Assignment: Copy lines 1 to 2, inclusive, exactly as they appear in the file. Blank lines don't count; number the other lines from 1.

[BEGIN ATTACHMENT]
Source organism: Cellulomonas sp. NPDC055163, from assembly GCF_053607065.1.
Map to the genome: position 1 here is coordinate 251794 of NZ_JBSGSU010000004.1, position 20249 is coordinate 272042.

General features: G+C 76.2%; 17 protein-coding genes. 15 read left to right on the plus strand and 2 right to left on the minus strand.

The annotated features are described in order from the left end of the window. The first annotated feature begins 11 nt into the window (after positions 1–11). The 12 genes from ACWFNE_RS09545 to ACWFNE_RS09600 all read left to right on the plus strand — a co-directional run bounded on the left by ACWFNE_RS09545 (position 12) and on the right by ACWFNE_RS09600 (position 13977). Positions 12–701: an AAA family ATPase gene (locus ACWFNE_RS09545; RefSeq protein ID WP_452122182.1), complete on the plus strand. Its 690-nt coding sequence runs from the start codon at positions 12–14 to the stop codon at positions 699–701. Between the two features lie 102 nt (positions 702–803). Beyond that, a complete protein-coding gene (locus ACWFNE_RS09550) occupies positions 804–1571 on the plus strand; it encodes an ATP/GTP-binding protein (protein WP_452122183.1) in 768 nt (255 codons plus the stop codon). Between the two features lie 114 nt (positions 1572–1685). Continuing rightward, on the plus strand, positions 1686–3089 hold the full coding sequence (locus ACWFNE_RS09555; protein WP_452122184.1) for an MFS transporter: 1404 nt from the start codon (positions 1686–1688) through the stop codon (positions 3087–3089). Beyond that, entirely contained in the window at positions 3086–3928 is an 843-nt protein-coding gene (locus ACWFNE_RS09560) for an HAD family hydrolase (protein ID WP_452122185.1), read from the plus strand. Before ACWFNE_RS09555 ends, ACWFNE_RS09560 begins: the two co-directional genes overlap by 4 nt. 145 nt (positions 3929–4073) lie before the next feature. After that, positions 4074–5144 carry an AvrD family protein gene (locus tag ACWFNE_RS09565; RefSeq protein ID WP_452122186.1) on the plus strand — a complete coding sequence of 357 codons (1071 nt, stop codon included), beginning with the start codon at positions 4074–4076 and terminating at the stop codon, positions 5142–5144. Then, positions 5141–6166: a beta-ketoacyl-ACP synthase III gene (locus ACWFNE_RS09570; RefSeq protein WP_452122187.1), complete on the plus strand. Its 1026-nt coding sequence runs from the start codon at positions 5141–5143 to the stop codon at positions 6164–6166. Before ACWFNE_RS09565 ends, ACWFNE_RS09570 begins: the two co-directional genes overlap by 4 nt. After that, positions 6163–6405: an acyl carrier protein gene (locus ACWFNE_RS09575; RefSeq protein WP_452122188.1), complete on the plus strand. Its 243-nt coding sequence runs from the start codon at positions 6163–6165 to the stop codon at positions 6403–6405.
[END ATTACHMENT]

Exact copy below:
Source organism: Cellulomonas sp. NPDC055163, from assembly GCF_053607065.1.
Map to the genome: position 1 here is coordinate 251794 of NZ_JBSGSU010000004.1, position 20249 is coordinate 272042.